Guide number is something that can be measured with a meter, so they are straight forward.

    Wattsec are not easily measureable and has many different measuring method that it has become a marketing game with the strobe manufacturer.

    The potential energy at the capacitor travels throught the trigger circuitry, socket, plugs, cables, flashhead circuitry, flashtube to generate the light. Any of these component become a factor in transferring that enery to light.

    What you should measure is the actual light output of different brands in controlled situation. Mount the head in the speedring of a chimera softbox and measure incident light at 10 feet or incident reading at the surface of the box from center to edge.

    I have worked a few years selling and renting this equipment in a proshop before I started shooting full time so I have time and resources to play with the equipment before plucking down my money.
    Best to rent some kits with pack, head, modifiers and paly with them over a weekend and see what you actually need from different manufacturer, kind of like test driving a car. Some retailers who rents would give you a certain portion of the rental that you have paid out as a credit toward the final purchase price.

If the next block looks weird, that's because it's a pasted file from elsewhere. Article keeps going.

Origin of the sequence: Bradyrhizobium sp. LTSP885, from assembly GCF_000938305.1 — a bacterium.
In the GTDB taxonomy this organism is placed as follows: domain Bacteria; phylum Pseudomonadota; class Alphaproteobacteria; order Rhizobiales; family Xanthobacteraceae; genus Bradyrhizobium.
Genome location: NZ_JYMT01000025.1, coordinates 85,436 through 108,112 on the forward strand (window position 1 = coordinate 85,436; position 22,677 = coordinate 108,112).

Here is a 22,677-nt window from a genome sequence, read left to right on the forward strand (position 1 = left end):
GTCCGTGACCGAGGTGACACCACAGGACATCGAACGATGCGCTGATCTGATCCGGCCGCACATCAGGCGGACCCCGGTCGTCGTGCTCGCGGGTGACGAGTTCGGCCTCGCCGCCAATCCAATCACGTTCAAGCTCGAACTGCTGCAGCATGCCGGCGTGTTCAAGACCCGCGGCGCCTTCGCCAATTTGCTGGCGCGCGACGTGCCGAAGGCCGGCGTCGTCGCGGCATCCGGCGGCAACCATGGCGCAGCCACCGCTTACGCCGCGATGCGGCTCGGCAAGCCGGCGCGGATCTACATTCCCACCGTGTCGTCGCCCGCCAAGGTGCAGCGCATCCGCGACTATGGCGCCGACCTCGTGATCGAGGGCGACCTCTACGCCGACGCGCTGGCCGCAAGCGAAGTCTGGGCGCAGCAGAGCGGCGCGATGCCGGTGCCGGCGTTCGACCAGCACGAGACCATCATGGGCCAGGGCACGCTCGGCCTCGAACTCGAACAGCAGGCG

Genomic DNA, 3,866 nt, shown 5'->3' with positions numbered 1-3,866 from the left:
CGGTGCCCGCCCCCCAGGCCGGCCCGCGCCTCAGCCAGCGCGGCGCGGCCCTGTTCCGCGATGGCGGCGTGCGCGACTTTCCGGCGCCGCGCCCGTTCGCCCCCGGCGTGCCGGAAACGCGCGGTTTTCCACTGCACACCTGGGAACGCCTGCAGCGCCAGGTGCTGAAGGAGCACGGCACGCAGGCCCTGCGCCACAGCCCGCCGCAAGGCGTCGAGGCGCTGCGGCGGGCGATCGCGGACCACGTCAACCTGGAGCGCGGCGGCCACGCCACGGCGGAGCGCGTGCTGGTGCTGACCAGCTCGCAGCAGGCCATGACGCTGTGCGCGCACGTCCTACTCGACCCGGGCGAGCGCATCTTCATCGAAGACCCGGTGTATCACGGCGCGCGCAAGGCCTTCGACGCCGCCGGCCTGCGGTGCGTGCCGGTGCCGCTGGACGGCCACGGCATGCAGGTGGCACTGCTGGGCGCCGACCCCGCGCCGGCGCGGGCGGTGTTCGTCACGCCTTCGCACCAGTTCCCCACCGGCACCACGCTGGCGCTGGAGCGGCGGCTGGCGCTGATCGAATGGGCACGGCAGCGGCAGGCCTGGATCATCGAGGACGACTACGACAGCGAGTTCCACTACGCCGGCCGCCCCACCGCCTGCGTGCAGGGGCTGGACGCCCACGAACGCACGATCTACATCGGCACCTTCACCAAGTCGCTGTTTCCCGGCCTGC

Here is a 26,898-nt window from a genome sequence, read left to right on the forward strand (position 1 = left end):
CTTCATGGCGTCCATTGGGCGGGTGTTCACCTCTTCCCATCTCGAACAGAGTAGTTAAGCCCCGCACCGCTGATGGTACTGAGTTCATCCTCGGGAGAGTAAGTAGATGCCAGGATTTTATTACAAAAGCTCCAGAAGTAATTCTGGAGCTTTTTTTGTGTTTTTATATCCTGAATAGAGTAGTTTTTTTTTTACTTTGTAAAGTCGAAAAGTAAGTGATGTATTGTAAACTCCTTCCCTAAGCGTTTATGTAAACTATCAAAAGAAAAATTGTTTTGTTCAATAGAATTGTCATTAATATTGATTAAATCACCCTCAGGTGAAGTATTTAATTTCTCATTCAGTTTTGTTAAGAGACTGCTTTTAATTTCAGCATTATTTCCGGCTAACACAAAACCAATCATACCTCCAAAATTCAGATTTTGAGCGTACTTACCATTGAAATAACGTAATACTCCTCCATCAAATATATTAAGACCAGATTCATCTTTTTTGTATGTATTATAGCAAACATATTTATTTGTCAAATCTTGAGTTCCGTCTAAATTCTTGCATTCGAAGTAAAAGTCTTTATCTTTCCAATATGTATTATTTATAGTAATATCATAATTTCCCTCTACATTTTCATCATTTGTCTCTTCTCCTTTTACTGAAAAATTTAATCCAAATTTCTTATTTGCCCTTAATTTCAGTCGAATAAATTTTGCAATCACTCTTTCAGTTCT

10. Maybe you can use this review of Elinchrom D-Lite 200 (200 W/s) as a guide line:
    To put some real figures on output power, a measurement was taken from three metres using an 18cm reflector. At full power, this gave a shooting aperture of f/11.6 at ISO100. Fitting an Elinchrom 70cm softbox reduced this to f/8. For those who like to think in guide numbers, that’s 35 and 24 (m), or 116 and 80 (ft).

    British Journal of Photography
  11. If one is applying for a job use proper terms lilke watt seconds W-s ; not watts per second w/s. This error is spread all over the internet. Its sticks out like is somebody said the iso is F11; or if the shutter speed is 1/4-20. Watt seconds is energy; what is in the flash capacitor.
  12. Kelly, you explination is right. Although, to be pedantic, one applying for a job should use Ws, not W-s.
  13. It is not as cut and dried as you would like it to be. Reflector size and shape, efficiency of the flash tube, etc, all can vary from one flash to the other. Watt-seconds applies to the energy directed to the flash tube, guide number is the amount of light that is actually cast on the subject. A reflector that concentrates the light into a smaller angle will produce a higher guide number, with the same flashtube and power source, as one that casts a wider angle of light.
  14. An old topic, but there has to be some correlation. Even if you just assume bare bulb. If I want to know how many SB800s to use to get the same power coming out of the same softbox as an Einstein 640 ws there should be some way to do it.